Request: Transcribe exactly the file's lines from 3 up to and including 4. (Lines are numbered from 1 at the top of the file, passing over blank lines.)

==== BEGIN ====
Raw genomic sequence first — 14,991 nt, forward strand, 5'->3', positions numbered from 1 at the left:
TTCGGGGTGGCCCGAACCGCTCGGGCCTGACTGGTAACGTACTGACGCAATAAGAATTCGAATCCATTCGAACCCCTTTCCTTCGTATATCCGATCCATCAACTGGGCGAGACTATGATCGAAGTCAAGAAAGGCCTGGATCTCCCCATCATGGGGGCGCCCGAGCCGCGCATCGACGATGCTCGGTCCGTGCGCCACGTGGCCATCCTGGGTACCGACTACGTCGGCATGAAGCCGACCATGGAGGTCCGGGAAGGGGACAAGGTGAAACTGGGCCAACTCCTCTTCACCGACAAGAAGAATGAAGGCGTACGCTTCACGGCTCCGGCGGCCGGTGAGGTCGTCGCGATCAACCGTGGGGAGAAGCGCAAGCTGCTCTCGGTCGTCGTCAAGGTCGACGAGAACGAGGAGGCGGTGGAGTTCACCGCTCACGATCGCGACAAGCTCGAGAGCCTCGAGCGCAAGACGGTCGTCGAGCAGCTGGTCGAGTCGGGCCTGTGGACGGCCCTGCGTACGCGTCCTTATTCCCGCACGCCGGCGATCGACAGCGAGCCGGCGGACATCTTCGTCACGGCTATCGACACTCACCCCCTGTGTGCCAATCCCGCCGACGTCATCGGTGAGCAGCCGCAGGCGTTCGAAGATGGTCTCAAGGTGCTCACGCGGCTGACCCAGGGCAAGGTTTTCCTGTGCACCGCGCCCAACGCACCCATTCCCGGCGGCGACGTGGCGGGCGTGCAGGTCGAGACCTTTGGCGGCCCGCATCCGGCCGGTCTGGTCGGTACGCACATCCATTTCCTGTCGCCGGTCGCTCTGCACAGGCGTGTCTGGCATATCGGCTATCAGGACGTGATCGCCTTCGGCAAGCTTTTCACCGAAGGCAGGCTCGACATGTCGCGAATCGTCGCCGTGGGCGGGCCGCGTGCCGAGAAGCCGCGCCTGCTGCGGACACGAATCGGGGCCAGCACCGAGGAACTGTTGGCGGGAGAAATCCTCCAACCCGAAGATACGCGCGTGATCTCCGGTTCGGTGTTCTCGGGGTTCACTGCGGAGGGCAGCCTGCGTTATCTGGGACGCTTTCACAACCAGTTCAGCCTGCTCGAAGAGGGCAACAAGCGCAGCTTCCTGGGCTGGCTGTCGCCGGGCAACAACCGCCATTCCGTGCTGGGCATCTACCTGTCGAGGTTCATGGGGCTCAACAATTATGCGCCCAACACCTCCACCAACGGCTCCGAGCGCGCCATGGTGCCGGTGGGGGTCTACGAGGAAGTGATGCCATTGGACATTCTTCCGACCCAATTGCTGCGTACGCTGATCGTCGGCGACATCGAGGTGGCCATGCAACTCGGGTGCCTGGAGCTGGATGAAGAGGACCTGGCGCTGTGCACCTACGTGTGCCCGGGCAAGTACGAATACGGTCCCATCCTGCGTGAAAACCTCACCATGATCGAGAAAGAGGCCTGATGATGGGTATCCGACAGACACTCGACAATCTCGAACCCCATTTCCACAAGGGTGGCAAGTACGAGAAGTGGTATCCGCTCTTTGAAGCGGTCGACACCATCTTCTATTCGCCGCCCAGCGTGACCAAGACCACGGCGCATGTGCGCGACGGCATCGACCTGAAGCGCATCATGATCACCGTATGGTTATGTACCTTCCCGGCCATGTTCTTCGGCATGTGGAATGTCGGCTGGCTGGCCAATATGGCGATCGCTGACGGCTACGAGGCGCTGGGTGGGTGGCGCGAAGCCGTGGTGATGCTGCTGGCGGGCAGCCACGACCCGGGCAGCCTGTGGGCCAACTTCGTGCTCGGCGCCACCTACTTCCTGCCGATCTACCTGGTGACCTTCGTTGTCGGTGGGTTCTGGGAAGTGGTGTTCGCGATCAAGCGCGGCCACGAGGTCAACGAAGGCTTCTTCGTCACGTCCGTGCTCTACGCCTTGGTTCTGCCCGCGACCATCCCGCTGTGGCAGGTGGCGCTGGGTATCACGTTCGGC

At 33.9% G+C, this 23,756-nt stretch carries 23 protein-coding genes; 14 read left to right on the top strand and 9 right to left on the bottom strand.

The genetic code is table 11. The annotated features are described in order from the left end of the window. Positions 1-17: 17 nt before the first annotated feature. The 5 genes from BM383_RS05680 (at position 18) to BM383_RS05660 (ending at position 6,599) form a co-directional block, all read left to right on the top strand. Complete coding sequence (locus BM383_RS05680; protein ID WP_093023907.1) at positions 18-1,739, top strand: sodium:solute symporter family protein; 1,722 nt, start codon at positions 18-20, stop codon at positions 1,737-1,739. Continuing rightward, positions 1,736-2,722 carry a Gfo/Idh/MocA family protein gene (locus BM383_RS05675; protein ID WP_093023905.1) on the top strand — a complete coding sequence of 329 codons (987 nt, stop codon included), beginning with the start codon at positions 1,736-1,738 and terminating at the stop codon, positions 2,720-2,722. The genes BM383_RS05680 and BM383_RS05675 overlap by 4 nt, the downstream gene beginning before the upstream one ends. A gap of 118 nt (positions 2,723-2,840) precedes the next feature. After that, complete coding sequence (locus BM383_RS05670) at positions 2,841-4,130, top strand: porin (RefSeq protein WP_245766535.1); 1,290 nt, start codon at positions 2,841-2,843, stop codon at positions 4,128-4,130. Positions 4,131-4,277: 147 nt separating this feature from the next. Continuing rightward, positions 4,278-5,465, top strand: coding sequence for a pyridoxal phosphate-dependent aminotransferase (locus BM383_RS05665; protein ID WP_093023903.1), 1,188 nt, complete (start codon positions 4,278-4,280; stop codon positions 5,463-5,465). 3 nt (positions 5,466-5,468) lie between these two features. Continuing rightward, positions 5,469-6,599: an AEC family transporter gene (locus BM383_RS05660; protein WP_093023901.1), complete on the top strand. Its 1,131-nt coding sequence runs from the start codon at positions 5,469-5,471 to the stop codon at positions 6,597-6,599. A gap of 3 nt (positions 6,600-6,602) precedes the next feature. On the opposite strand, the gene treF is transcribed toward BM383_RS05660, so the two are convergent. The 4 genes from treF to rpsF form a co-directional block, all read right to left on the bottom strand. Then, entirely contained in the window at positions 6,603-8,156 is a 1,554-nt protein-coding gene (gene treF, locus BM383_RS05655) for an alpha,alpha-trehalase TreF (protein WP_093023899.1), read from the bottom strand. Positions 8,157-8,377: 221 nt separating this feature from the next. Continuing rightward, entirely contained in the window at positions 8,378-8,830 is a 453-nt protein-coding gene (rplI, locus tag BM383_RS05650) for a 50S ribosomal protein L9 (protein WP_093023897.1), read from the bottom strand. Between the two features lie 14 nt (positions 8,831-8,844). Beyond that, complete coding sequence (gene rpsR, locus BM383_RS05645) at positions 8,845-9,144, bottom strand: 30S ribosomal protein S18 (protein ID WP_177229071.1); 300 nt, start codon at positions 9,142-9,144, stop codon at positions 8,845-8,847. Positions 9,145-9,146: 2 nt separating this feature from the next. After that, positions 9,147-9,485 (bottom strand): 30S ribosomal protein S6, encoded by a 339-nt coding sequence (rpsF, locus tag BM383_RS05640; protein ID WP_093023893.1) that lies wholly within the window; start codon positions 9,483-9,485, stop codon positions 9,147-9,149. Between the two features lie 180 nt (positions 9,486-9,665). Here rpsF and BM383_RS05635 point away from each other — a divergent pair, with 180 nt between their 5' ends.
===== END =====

At 33.9% G+C, this 23,756-nt stretch carries 23 protein-coding genes; 14 read left to right on the top strand and 9 right to left on the bottom strand.

The genetic code is table 11. The annotated features are described in order from the left end of the window. Positions 1-17: 17 nt before the first annotated feature. The 5 genes from BM383_RS05680 (at position 18) to BM383_RS05660 (ending at position 6,599) form a co-directional block, all read left to right on the top strand. Complete coding sequence (locus BM383_RS05680; protein ID WP_093023907.1) at positions 18-1,739, top strand: sodium:solute symporter family protein; 1,722 nt, start codon at positions 18-20, stop codon at positions 1,737-1,739. Continuing rightward, positions 1,736-2,722 carry a Gfo/Idh/MocA family protein gene (locus BM383_RS05675; protein ID WP_093023905.1) on the top strand — a complete coding sequence of 329 codons (987 nt, stop codon included), beginning with the start codon at positions 1,736-1,738 and terminating at the stop codon, positions 2,720-2,722. The genes BM383_RS05680 and BM383_RS05675 overlap by 4 nt, the downstream gene beginning before the upstream one ends. A gap of 118 nt (positions 2,723-2,840) precedes the next feature. After that, complete coding sequence (locus BM383_RS05670) at positions 2,841-4,130, top strand: porin (RefSeq protein WP_245766535.1); 1,290 nt, start codon at positions 2,841-2,843, stop codon at positions 4,128-4,130. Positions 4,131-4,277: 147 nt separating this feature from the next. Continuing rightward, positions 4,278-5,465, top strand: coding sequence for a pyridoxal phosphate-dependent aminotransferase (locus BM383_RS05665; protein ID WP_093023903.1), 1,188 nt, complete (start codon positions 4,278-4,280; stop codon positions 5,463-5,465). 3 nt (positions 5,466-5,468) lie between these two features. Continuing rightward, positions 5,469-6,599: an AEC family transporter gene (locus BM383_RS05660; protein WP_093023901.1), complete on the top strand. Its 1,131-nt coding sequence runs from the start codon at positions 5,469-5,471 to the stop codon at positions 6,597-6,599. A gap of 3 nt (positions 6,600-6,602) precedes the next feature. On the opposite strand, the gene treF is transcribed toward BM383_RS05660, so the two are convergent. The 4 genes from treF to rpsF form a co-directional block, all read right to left on the bottom strand. Then, entirely contained in the window at positions 6,603-8,156 is a 1,554-nt protein-coding gene (gene treF, locus BM383_RS05655) for an alpha,alpha-trehalase TreF (protein WP_093023899.1), read from the bottom strand. Positions 8,157-8,377: 221 nt separating this feature from the next. Continuing rightward, entirely contained in the window at positions 8,378-8,830 is a 453-nt protein-coding gene (rplI, locus tag BM383_RS05650) for a 50S ribosomal protein L9 (protein WP_093023897.1), read from the bottom strand. Between the two features lie 14 nt (positions 8,831-8,844). Beyond that, complete coding sequence (gene rpsR, locus BM383_RS05645) at positions 8,845-9,144, bottom strand: 30S ribosomal protein S18 (protein ID WP_177229071.1); 300 nt, start codon at positions 9,142-9,144, stop codon at positions 8,845-8,847. Positions 9,145-9,146: 2 nt separating this feature from the next. After that, positions 9,147-9,485 (bottom strand): 30S ribosomal protein S6, encoded by a 339-nt coding sequence (rpsF, locus tag BM383_RS05640; protein ID WP_093023893.1) that lies wholly within the window; start codon positions 9,483-9,485, stop codon positions 9,147-9,149. Between the two features lie 180 nt (positions 9,486-9,665). Here rpsF and BM383_RS05635 point away from each other — a divergent pair, with 180 nt between their 5' ends.